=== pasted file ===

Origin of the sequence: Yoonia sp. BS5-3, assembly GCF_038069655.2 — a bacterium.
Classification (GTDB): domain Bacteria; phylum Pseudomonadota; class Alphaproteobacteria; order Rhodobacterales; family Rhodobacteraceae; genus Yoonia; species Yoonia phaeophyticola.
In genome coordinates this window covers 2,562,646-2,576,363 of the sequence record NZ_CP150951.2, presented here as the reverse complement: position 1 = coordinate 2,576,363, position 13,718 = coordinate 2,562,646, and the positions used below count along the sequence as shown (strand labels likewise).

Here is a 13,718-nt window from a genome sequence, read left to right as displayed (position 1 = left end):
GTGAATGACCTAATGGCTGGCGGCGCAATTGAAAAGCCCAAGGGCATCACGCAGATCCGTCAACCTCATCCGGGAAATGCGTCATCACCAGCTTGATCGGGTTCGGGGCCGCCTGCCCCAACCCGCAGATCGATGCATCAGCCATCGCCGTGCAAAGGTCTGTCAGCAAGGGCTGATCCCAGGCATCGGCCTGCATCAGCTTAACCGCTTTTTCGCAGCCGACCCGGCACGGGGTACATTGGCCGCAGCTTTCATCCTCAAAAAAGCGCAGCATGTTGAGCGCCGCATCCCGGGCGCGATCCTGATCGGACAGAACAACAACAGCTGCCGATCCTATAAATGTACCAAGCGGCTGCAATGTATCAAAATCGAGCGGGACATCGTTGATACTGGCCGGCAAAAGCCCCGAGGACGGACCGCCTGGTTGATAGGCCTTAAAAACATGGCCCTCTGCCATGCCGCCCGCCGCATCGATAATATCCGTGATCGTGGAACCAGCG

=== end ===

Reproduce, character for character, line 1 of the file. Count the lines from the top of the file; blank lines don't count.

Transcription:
Origin of the sequence: Yoonia sp. BS5-3, assembly GCF_038069655.2 — a bacterium.